Night patrolling in Paro

Phub Dem | Paro

Paro is filled with officers in uniform. Sometimes it feels like a military town. They do the rounds in groups—in Drugyal, Lango, Geptay, Shaba, and Bonday.

By 7pm, all shops are closed. The towns look deserted.

This must be what someone called it “a delightful necessity”. People in Paro are well aware of the disease. Compliance is serious here.

Wangmo, 27, close her shops by 3pm. She cannot keep her shop open when there is no customer at all the whole day. “Safety is important. We are all doing our best.”

She said that closing her shop was more important than looking at opportunities to make money.

“The people here have been very cooperative. And this is very encouraging,” said an officer who has been doing the rounds of the town. “We are here to make sure that our people are safe.”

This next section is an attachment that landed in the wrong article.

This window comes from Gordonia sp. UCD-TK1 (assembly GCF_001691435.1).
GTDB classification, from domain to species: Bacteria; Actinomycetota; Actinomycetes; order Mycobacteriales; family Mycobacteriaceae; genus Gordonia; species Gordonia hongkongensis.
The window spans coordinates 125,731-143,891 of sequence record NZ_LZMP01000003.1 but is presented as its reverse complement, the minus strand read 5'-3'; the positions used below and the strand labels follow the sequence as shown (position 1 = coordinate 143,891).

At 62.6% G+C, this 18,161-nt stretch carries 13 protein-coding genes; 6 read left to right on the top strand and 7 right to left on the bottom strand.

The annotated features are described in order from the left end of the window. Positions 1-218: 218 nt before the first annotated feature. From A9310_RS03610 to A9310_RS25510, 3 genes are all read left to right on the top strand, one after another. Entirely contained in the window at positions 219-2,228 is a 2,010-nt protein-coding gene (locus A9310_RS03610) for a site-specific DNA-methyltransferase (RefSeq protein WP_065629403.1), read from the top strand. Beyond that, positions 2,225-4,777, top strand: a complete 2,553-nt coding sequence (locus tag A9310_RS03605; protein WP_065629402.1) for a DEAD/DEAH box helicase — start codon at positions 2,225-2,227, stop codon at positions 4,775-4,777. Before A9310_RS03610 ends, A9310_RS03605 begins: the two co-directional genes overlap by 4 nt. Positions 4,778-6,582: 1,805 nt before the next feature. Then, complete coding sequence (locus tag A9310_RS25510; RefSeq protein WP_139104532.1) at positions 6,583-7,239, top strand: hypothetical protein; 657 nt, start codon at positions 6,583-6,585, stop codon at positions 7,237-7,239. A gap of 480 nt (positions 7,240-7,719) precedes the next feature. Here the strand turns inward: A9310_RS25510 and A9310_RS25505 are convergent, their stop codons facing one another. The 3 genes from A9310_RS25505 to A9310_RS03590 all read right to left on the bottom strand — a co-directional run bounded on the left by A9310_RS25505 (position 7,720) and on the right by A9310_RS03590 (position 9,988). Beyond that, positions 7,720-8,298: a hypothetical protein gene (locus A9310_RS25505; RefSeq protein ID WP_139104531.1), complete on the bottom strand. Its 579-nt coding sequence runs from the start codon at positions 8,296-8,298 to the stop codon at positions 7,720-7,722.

Some restaurants and bars entertain the crowds behind closed doors.

Gangju-Kitchu Tshogpa, Gyembo, said that people should be responsible at a time when the whole nation is grappling with a pandemic.

It is the people in the rural pockets who are more careful and conscious. “They stay home and avoid going out and gatherings,” Gyambo said.

Every night, about 30 Dessups accompany the police patrolling team.

Pema Zangmo, Paro’s Desuup coordinator, said, “The team leaves only when there is not a single person loitering in the town.”

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